ad info
   personal technology

 custom news
 Headline News brief
 daily almanac
 CNN networks
 CNN programs
 on-air transcripts
 news quiz

CNN Websites
 video on demand
 video archive
 audio on demand
 news email services
 free email accounts
 desktop headlines

 message boards




Shipwreck of lost 'Sea People' found

Large ceramic jars, known as amphora, were used by the Phonecians as shipping containers   

October 16, 1998
Web posted at: 4:30 PM EDT

By Environmental News Network staff

An ancient shipwreck, believed to be a Phoenician vessel lost about 2,500 years ago, has been discovered nearly 3,000 feet beneath the Mediterranean Sea. The shipwreck has been christened "Melkarth," after the Phoenician god of sailors and is believed to be the oldest ever discovered in deep water.

The site was discovered by Odyssey Marine Exploration Inc., a company that specializes in recovering deep-water shipwreck archaeological projects on a worldwide basis. They are hoping to partner with an archaeological team in the recovery of the ship and its contents.

Archaeologists are extremely excited about the find.

Videotape taken by the Odyssey team's remotely operated vehicle show many large ceramic jars, called amphora. These jars were used as shipping containers carrying honey, olive oil, wine, fish sauce, dyes (especially purple) and other trade products. Styles of amphorae change over time and have been used to date and determine the cultural origin of archaeological sites. The amphorae found at the shipwreck are quite distinctive and appear similar to those of Punic or western Phoenician origin dating to the 5th century BC.

Despite the fact that the Phoenicians absolutely dominated trade during this era and are credited with the invention of glass and the evolution of our modern alphabet, very little is known about their culture.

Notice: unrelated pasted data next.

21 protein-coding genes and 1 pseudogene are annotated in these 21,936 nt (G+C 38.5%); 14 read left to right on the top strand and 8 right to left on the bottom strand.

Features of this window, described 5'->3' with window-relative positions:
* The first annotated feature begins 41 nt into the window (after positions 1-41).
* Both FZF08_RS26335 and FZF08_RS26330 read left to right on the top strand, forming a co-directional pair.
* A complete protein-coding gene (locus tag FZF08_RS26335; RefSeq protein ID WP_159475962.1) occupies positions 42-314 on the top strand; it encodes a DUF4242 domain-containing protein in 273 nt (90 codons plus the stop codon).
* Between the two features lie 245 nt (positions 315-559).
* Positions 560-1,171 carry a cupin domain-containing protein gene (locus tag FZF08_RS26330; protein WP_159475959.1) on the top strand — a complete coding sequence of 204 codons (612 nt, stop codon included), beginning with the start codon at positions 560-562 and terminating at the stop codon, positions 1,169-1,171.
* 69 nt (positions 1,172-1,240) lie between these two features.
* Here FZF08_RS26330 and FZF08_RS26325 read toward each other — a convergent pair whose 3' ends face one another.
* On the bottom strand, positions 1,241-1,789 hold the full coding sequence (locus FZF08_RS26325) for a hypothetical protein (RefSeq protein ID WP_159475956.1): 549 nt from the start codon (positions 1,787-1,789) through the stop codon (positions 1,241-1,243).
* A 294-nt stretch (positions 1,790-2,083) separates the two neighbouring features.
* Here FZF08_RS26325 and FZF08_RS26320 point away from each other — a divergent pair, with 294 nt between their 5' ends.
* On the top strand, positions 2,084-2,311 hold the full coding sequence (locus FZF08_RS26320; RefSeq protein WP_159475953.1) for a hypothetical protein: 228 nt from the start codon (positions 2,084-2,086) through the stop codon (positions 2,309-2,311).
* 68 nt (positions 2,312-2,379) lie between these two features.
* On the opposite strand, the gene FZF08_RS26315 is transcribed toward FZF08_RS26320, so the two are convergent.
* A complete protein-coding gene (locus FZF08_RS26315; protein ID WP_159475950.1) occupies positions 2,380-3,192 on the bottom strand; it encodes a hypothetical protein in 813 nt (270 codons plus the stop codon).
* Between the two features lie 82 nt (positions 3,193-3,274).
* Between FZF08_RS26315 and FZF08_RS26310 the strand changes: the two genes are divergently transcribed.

For one thing, rather than being firmly planted as one nation, the Phoenicians, starting in territory near today's Lebanon, established colonies all along the coast of the Mediterranean. Known as the Sea People, each port city was ruled as an independent entity. At the peak of their prosperity, there were colonies along the eastern Mediterranean, in ports along the north coast of Africa, in today's Libya, Tunisia, Algeria and Morocco, past the Straits of Gibraltar and into the Atlantic, along the south coast of Spain, and on the Mediterranean islands of Ibiza, Majorca, Minorca, Sardinia, Sicily and Cyprus.

The Sea People were known as intrepid explorers as well as tradesmen. Some historians believe these amazing sailors made the first circumnavigation of Africa around 600 BC, almost 2,000 years before it was repeated by Vasco da Gama. Phoenicians traded as far as present-day England, and some evidence suggests they may have made trips to the Azores and Brazil. Carthage, which was established around 800 BC, was a major Mediterraenean port for centuries. One expedition leaving Carthage around 500 BC. included 60 ships of 50 oars, and 30,000 men and women, and provisions needed to establish colonies along the coast of Africa, past the Straits of Gibraltar.

Eventually their expansion started to annoy the Romans, however, and three wars were fought. The third Punic War (149-146 BC) between the city of Carthage and Rome resulted in the destruction of Carthage.

"The Romans captured the city, killed the men, pressed the women and children into slavery, razed the city to the ground, burned it in an inferno that lasted 10 days, plowed over the site, then as a final insult, covered the area with salt so that nothing would grow again," said Gregg Stemm, archaeological shipwreck recovery expert and Odyssey partner.

Stemm and his team stumbled on the wreck last month while searching for a British warship that sank in the Mediterranean more than 300 years ago when it was transporting a large cargo of coins. The frigidity and low oxygen levels of the deep sea are known to keep many old items remarkably well preserved and the crushing pressure at 3,000 feet below the surface has left the site quite protected. Odyssey plans an archaeological excavation of the Melkarth site as soon as an archaeological plan and research design is approved and financing is secured.

Copyright 1998, Environmental News Network, All Rights Reserved

Related ENN stories:
Latest Headlines

Today on CNN

Related sites:

Note: Pages will open in a new browser window

External sites are not
endorsed by CNN Interactive.

Enter keyword(s)   go    help


Back to the top
© 2000 Cable News Network. All Rights Reserved.
Terms under which this service is provided to you.
Read our privacy guidelines.